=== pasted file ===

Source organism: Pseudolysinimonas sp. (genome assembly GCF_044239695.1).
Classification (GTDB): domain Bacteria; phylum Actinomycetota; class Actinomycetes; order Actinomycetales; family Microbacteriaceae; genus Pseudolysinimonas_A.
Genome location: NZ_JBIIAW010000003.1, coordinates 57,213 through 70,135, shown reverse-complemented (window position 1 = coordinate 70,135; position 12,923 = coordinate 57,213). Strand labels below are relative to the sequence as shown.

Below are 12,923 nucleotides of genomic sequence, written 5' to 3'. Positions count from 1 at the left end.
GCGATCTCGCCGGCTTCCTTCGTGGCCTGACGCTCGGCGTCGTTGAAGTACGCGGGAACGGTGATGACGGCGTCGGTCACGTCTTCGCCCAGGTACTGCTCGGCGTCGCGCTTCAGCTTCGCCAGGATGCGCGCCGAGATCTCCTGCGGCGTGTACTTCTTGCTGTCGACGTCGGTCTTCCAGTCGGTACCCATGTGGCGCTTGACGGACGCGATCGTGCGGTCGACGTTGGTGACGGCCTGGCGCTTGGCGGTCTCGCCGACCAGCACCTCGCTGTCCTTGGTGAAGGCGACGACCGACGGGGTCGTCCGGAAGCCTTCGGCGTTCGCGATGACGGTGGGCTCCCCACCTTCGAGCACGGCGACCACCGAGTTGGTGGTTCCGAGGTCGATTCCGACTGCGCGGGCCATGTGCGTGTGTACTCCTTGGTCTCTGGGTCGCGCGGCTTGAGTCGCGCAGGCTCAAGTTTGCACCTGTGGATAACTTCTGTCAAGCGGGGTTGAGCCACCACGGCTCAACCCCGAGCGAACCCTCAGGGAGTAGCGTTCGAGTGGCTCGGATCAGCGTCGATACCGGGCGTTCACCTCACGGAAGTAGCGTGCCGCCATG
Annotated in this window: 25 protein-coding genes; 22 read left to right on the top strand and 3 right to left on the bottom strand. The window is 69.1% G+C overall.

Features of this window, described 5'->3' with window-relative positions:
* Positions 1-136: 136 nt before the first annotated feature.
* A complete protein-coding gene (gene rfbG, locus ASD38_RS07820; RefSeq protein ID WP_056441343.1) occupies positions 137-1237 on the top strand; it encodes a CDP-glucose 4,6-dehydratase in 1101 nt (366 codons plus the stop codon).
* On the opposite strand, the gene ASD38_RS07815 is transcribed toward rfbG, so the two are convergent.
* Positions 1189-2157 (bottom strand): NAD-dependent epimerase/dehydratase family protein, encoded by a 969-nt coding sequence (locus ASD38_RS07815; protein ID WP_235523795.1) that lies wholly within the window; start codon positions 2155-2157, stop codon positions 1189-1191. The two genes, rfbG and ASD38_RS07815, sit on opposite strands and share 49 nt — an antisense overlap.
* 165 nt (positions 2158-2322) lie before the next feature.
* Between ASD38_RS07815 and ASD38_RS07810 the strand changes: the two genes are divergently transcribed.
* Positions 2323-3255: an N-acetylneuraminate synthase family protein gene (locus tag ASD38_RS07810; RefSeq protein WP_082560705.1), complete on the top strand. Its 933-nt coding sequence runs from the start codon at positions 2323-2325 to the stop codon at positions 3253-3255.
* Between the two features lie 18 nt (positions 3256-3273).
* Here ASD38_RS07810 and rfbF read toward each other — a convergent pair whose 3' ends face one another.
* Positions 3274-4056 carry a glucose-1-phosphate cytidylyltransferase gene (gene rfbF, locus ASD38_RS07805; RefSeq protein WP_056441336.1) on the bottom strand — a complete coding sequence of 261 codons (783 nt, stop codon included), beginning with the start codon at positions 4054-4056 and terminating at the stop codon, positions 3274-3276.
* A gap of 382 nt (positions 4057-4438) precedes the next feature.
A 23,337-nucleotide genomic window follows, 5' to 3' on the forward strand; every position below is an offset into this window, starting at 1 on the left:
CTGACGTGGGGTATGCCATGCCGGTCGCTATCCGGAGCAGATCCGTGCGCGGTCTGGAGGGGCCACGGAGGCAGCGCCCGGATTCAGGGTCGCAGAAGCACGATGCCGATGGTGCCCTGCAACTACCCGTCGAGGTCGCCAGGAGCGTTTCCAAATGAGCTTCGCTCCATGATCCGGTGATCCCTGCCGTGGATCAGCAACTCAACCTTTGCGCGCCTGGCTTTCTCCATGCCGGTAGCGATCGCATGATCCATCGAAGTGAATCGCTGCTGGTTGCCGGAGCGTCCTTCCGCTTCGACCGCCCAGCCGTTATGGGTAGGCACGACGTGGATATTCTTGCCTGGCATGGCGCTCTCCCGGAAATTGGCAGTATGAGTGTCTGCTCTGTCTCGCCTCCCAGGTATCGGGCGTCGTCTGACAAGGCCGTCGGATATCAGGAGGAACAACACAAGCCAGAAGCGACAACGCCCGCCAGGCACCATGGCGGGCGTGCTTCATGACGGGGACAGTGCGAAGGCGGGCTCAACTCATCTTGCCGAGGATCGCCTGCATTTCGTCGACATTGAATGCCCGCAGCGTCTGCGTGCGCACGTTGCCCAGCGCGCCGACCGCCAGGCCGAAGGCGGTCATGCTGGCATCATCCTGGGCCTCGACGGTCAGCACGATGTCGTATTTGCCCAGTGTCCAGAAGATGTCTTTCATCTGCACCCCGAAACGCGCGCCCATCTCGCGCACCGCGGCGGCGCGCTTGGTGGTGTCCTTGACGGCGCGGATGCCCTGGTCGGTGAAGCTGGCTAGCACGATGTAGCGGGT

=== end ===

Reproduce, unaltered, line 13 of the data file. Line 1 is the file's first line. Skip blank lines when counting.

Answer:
* Between ASD38_RS07815 and ASD38_RS07810 the strand changes: the two genes are divergently transcribed.